So as a straight, white, conservative male, may I have the honour and distinction of being one of the first to declare that Wilders should be denied a visa to Australia? The Government should protect Australian citizens from the molestation of visiting hate-mongers, and Bernardi proves that we have enough home grown ones already. Sure, the hippies and bleeding hearts like Senator Bernardi might point to Wilders' right to the freedom of speech, but I don't care.
In many places around the world, dastardly governments use censorship as part of a concerted campaign to oppress their citizens. For those who dare to struggle back, reclaiming a freedom to expression of thought and belief is a noble and dignified cause.
Australia is not one of those places. Australia is nothing like any of those places. Australia is not even a military coup away from being one of those places. The Government can barely communicate its own views, let alone suppress ours. And yet we hear so frequently about our freedom of speech and how it is the most important right of all. As I wrote back in April, journalists shriek hysteria when there's the remotest restriction on their right to write rubbish because it strikes at the heart of their business model, not because they're overcome with philosophical quandaries about the nature of democracy.
Bernardi and Wilders are stereotypical of our modern Right to Free Speech Worrier. They're male. They're in positions of power. And they're paid an exorbitant amount for doing not terribly much.
But the defining characteristic is their self indulgence: their rights are more important than your rights. You don't have a right to have your religion respected, because Cory Bernardi has the right to free speech. You don't have a right to enjoy our great country unmolested, because Cory Bernardi has the right to free speech. And you certainly don't have the right to feel welcome or even invited to celebrate your rich cultural heritage in Australia, because Cory Bernardi has the right to express whatever half-baked, pig-ignorant, and mendacious idea comes into his overtaxed mind.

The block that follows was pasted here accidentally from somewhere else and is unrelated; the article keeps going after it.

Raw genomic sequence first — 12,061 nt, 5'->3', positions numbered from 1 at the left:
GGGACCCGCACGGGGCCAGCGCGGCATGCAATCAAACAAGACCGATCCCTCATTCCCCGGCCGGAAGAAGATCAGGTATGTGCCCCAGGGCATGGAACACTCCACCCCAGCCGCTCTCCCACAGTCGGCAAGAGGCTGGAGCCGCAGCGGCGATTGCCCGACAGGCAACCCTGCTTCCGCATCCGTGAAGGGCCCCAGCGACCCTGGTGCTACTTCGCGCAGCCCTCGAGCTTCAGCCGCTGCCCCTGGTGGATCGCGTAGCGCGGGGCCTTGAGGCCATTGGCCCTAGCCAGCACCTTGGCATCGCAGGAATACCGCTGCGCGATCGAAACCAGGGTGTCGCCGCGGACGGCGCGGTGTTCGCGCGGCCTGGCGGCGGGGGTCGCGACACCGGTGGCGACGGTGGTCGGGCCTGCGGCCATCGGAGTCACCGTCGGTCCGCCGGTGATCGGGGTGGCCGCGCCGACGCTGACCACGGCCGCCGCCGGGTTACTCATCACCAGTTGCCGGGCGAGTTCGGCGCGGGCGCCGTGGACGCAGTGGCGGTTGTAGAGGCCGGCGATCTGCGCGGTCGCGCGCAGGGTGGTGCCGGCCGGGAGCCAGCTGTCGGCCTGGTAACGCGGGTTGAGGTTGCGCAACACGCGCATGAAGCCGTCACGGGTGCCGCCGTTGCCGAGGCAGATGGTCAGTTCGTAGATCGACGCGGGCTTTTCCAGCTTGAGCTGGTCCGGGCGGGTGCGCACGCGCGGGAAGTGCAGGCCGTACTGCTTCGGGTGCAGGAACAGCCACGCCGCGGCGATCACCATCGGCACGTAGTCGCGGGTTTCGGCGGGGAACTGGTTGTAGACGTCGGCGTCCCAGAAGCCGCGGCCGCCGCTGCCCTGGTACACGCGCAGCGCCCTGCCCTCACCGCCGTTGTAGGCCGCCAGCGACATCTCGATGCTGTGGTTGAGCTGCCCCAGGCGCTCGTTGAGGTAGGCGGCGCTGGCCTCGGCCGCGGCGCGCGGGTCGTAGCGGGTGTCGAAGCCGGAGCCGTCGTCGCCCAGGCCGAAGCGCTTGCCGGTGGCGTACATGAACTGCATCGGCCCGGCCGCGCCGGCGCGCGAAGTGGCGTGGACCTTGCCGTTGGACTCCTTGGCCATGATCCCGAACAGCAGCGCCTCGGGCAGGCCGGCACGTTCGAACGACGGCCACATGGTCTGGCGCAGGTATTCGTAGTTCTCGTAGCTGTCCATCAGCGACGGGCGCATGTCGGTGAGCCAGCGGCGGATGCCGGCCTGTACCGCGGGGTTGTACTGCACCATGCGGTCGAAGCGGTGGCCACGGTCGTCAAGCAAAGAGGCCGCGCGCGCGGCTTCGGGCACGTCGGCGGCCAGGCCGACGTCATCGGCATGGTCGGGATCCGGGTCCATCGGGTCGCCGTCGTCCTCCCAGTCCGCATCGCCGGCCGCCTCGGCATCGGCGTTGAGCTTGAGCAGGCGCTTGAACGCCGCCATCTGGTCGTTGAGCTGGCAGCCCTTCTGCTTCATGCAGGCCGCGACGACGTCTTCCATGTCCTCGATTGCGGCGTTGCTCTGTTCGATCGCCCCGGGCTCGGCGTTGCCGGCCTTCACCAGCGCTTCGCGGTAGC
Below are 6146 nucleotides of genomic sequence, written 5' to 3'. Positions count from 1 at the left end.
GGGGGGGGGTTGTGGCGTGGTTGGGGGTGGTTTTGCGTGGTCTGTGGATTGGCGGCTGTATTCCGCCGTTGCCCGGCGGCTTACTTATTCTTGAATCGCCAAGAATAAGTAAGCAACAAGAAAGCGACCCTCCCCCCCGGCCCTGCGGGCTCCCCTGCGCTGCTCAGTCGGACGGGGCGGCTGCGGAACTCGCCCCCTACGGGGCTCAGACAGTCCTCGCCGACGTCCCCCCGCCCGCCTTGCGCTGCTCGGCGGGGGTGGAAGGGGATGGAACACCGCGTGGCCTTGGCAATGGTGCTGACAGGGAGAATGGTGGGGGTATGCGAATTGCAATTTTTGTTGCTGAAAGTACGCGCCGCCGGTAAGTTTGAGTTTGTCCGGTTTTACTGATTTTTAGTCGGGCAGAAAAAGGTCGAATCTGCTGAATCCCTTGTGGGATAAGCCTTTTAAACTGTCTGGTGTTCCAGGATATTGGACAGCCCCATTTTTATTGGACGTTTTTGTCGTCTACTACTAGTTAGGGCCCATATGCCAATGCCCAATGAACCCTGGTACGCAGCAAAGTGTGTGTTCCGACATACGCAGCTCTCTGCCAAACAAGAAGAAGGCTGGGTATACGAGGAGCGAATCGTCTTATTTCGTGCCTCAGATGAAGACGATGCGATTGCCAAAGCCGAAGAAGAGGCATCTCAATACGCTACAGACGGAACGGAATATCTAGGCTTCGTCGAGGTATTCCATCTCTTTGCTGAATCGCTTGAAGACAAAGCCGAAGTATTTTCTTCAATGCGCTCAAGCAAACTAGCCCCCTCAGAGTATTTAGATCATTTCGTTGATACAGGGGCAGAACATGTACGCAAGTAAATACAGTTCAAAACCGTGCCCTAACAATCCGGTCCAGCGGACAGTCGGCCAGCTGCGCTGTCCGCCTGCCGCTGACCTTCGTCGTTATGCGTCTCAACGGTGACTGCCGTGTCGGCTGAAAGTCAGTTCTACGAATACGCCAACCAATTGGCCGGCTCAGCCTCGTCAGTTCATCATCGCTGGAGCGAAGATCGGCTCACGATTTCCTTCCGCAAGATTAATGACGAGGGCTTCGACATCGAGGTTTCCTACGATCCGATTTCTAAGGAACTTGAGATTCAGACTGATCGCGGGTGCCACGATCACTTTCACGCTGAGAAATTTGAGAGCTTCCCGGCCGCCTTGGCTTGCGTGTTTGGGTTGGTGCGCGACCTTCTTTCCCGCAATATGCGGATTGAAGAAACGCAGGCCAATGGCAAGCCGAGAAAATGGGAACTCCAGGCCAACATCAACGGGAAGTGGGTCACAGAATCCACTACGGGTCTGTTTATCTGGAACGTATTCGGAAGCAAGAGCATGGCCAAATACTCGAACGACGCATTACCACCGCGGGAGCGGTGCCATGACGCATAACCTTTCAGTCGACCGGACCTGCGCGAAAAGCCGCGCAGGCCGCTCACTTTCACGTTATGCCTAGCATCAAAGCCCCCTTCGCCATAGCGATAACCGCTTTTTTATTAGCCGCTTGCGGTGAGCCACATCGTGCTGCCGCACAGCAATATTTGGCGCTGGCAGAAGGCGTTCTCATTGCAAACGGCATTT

But we're stuck with him. We're not stuck with Wilders. We are merely a tap of the "visa refused" button away from excising a threat to our social cohesion.
I wouldn't be departing from conservative precedent. Back in the early 2000s, conservative Howard minister, Philip Ruddock, frustrated the plans of crackpot Holocaust denier, David Irving, from coming to Australia. And rightly so. Why should Jewish Australians have to tolerate the ignorant bleating of an attention-seeking goon? Further, how am I better off in a society which happily grants visas to buffoons who seek to target a section of our community for derision? David Irving threatened the "essential bonds that bind us together as a society", and now Wilders — at the invitation of one of our own senators — is coming to threaten them as well.
It is frankly indecent and obscene that Senator Bernardi would collude with a foreign politician in an attack on hardworking Australian families. The Liberal Party should question whether this is the sort of person it believes should be parachuted into safe Senate seats. The Coalition, as the custodian of the conservative tradition in Australia, should call on the Government to deny Wilders a visa on the grounds that he is coming here to incite hatred against Australian families and their way of life.